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Qualitative Market Research Methods


Ethnography is just one type of qualitative research.

We also excel in conducting a broad range of "traditional" qualitative market research methodologies, including focus groups, individual in-depth interviews (IDIs), and telephone in-depth interviews (TDIs), for many different types of consumer and marketing research projects.  

Our high-level interpretive skills and analytic rigor extend to any type of qualitative data, whether collected during an ethnographic "shop-along" or in a mirrored central research facility.

We do, however, introduce a unique ethnographic sensibility to traditional qualitative market research conducted in research facilities—cautiously exploring how respondents' accounts of their thoughts, motivations, and decision-making may, in fact, differ when they are dynamically immersed in real-world situations.

For multiple projects, we have creatively blended an ethnographic market research approach with traditional qualitative research methods through the inclusion of varied research phases.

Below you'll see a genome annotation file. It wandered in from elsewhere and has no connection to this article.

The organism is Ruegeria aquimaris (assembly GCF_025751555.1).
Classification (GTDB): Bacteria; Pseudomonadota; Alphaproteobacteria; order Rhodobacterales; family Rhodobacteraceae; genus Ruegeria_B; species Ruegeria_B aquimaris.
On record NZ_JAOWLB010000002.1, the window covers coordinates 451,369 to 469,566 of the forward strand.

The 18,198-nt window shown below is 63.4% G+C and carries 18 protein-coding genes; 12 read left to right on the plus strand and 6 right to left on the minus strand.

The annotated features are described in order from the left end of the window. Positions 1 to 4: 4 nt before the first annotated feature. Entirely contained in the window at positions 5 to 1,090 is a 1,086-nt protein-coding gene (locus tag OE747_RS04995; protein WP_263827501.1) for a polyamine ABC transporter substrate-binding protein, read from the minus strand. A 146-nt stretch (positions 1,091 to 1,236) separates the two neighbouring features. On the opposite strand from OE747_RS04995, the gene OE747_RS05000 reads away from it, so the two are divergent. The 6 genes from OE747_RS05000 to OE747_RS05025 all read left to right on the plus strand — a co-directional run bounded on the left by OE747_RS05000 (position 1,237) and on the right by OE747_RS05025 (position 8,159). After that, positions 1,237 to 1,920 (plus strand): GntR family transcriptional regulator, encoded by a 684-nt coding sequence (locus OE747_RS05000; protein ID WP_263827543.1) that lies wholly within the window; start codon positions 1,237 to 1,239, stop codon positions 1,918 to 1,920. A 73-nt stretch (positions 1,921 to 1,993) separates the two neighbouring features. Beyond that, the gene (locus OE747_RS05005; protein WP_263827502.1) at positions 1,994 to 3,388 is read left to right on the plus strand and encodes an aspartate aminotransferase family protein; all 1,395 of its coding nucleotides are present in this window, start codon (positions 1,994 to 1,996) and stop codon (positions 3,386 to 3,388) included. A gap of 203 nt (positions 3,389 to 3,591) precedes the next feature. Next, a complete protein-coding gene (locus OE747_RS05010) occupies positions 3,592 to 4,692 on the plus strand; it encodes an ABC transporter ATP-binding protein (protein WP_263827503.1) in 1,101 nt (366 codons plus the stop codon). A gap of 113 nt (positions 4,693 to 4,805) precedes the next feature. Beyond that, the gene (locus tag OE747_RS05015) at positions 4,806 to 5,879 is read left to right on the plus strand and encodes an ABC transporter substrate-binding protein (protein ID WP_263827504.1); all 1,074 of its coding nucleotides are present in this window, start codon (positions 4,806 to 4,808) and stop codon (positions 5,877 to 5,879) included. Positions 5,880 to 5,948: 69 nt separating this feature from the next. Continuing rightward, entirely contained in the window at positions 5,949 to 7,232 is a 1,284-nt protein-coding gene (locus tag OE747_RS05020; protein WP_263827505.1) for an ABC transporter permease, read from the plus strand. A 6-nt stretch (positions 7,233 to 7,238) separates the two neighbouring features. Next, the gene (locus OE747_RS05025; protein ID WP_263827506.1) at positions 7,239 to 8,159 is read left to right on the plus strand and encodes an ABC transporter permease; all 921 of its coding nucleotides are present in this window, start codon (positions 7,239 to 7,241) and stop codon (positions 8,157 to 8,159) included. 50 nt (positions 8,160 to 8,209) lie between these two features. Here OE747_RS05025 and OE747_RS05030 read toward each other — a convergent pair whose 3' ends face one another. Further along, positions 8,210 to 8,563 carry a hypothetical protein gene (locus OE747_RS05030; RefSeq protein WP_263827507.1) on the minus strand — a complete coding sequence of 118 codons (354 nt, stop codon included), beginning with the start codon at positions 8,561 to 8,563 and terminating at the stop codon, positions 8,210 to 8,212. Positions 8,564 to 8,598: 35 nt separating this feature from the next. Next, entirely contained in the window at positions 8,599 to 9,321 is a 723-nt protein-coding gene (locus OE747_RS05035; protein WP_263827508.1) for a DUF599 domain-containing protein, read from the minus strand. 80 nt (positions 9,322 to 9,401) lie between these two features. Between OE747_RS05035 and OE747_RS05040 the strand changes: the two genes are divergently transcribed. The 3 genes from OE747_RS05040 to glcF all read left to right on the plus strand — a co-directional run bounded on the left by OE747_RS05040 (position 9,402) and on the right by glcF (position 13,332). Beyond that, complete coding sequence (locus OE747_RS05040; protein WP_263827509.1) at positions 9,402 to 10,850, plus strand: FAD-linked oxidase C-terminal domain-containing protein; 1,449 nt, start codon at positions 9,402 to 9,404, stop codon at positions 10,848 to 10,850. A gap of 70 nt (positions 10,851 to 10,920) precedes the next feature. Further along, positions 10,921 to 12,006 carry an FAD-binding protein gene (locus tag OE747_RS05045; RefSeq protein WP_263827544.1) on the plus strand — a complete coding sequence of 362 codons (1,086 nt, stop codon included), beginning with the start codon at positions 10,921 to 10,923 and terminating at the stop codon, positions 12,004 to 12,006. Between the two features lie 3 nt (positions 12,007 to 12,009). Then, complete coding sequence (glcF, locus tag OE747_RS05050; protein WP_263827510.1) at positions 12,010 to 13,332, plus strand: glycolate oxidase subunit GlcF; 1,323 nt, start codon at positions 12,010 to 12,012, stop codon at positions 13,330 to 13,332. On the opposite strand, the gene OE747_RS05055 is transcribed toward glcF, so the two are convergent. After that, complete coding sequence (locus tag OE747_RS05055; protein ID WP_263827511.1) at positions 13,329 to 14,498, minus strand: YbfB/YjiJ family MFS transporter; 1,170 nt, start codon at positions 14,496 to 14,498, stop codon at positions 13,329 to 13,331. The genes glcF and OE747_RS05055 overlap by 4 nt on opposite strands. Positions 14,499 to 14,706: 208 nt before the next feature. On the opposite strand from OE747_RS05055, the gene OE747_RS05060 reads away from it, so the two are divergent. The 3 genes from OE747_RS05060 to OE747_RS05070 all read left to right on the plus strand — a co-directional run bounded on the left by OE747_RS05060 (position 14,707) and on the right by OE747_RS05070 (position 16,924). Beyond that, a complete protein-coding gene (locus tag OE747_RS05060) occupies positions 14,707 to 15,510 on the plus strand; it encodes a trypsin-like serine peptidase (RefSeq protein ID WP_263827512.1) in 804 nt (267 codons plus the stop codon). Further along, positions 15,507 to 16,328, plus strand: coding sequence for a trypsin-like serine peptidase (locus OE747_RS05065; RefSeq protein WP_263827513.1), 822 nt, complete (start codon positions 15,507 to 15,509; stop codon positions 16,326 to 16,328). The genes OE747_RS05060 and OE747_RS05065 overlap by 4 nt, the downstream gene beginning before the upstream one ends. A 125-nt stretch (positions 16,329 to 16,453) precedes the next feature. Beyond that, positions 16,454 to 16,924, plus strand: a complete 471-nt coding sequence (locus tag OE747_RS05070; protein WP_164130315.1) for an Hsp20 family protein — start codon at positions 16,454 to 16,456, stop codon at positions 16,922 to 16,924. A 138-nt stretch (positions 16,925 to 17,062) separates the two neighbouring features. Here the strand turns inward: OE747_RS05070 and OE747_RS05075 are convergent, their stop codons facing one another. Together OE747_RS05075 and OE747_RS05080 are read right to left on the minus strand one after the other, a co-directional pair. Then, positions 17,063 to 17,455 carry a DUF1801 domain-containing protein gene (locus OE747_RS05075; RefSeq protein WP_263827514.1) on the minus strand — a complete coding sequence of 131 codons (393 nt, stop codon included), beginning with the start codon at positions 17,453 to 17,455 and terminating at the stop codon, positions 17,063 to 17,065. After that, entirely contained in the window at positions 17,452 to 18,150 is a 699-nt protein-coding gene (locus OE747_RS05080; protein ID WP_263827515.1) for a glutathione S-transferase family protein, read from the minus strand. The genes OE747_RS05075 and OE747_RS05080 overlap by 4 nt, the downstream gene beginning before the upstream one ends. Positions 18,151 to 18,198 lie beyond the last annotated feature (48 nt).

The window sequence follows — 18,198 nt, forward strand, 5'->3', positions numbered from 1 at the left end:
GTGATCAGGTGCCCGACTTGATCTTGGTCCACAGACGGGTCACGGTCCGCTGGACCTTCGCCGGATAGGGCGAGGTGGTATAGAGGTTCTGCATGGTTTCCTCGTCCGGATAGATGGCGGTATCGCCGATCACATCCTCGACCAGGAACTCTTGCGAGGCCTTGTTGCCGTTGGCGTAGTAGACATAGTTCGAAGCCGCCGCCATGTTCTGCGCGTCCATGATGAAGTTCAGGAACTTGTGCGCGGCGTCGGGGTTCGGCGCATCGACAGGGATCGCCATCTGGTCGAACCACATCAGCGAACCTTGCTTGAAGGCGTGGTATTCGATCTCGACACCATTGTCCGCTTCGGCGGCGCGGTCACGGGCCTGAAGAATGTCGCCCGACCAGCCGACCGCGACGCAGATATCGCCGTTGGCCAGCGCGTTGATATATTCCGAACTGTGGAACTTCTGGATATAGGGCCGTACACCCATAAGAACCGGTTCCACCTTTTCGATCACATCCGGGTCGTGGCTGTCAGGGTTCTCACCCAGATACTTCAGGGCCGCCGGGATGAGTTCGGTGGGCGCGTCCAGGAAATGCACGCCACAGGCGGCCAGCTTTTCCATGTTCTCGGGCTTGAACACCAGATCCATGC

Beginning a project with IDIs, for example, can be a cost-effective way of increasing the overall consumer sample, eliciting focused feedback on specific research stimuli, and allowing for the preliminary identification of key consumer insights.

The subsequent ethnographic market research phase then not only provides a more grounded verification of and elaboration on these initial findings, but also produces a fresh set of consumer insights that could not be discovered in a research facility.

Ethnographic Toolbox

For many ethnographic projects, we also include specific methodological and interpretive exercises that complement and enhance the insights generated from the core contextual interviews and observations.

 

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Ethnography

The cornerstone of the ethnographic approach involves the researcher engaging in "participant-observation" in contexts native to the people being studied. This means that the ethnographer both observes and interviews respondents in their familiar settings and in the more natural flow of their everyday activities—where they live, work, eat, groom, shop, receive care, socialize, play, etc.

 

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